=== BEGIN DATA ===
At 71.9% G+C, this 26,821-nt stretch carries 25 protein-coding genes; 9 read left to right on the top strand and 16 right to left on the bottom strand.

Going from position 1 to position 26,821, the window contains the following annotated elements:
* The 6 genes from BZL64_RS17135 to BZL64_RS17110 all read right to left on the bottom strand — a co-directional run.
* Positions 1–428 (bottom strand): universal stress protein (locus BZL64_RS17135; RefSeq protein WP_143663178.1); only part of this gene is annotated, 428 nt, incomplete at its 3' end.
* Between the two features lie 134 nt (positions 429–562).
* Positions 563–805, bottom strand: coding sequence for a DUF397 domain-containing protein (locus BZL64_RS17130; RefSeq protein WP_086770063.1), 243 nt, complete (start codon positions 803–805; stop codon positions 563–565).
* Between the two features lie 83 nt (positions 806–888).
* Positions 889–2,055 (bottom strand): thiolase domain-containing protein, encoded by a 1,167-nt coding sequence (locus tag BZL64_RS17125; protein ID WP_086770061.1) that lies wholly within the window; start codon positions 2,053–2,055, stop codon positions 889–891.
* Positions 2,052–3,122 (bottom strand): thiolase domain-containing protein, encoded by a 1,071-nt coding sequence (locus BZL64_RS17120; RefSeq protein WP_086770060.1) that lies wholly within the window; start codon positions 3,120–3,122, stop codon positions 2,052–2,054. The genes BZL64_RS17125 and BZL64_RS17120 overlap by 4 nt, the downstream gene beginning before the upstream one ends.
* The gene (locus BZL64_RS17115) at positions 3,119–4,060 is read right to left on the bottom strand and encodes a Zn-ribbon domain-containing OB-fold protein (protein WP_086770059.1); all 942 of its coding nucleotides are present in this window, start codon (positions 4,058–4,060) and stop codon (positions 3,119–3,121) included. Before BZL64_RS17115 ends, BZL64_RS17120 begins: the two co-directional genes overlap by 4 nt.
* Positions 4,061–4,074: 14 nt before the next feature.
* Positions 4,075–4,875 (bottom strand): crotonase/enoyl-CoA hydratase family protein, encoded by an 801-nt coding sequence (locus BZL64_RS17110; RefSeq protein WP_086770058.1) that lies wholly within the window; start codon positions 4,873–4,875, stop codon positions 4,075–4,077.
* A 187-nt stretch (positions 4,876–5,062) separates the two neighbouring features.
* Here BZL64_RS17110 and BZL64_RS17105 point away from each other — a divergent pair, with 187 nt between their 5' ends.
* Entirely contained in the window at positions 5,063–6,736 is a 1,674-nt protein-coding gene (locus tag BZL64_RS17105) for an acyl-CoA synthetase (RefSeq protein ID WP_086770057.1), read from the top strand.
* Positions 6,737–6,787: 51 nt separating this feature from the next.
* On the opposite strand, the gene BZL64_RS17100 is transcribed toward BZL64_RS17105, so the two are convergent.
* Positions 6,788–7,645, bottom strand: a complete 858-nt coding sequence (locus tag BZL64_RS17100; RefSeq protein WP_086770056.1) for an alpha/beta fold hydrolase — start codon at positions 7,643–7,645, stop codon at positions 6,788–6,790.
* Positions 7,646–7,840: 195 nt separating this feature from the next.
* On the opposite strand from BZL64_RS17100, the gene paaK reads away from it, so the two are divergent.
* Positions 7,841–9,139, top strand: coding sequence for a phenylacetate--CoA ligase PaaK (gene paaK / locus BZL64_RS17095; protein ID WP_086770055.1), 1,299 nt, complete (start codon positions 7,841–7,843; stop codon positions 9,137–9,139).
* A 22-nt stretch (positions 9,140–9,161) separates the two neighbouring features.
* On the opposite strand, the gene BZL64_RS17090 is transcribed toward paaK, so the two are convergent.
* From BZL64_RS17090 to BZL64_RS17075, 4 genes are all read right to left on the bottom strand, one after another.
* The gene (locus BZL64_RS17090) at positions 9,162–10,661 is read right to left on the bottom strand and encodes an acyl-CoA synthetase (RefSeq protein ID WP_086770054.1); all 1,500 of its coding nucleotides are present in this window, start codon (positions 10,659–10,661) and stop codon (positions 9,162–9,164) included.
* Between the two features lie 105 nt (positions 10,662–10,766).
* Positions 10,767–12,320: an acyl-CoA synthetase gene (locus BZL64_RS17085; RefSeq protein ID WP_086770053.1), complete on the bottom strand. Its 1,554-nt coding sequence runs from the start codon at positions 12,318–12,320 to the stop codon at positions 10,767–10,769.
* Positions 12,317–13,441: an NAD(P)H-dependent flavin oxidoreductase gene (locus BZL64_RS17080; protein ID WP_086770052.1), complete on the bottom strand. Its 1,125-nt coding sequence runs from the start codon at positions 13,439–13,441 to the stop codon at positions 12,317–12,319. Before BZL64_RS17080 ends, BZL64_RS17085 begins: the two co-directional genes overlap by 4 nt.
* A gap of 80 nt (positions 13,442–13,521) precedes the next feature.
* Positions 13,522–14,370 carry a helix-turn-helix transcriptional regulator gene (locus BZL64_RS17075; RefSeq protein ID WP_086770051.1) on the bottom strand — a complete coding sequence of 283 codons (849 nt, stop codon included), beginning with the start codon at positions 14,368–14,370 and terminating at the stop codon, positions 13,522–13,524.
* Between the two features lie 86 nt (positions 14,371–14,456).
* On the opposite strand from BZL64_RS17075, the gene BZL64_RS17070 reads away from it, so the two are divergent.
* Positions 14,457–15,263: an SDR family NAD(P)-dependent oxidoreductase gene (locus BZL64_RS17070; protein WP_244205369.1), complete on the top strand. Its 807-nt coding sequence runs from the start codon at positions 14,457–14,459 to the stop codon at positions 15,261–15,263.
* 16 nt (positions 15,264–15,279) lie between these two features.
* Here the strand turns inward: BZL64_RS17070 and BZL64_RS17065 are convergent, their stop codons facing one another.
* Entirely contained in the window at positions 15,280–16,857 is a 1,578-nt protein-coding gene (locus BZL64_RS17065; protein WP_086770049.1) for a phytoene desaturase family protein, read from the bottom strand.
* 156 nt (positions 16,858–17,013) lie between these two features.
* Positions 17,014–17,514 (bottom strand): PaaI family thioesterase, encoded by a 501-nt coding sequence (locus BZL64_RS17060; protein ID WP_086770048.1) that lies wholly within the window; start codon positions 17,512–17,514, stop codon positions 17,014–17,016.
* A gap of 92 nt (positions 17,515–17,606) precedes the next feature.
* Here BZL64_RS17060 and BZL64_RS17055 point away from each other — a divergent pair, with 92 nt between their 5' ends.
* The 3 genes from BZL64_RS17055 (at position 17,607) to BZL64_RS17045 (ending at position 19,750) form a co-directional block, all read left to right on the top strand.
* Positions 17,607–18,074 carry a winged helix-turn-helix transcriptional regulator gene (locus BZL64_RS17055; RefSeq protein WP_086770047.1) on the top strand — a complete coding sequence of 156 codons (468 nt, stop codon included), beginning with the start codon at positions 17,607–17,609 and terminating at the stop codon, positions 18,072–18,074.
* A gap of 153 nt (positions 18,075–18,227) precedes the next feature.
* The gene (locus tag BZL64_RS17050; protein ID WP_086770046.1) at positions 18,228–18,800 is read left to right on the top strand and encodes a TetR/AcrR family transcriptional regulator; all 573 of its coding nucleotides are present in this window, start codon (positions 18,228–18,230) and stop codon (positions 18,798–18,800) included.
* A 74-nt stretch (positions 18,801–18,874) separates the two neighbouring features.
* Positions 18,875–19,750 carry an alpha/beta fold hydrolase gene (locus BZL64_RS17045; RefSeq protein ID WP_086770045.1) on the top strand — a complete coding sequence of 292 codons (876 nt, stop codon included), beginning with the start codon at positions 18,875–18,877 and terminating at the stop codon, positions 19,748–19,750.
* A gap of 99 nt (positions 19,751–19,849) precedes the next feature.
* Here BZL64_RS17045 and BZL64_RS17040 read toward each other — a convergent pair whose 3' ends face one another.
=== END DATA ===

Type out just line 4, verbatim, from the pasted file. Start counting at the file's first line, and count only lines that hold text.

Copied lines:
* Positions 1–428 (bottom strand): universal stress protein (locus BZL64_RS17135; RefSeq protein WP_143663178.1); only part of this gene is annotated, 428 nt, incomplete at its 3' end.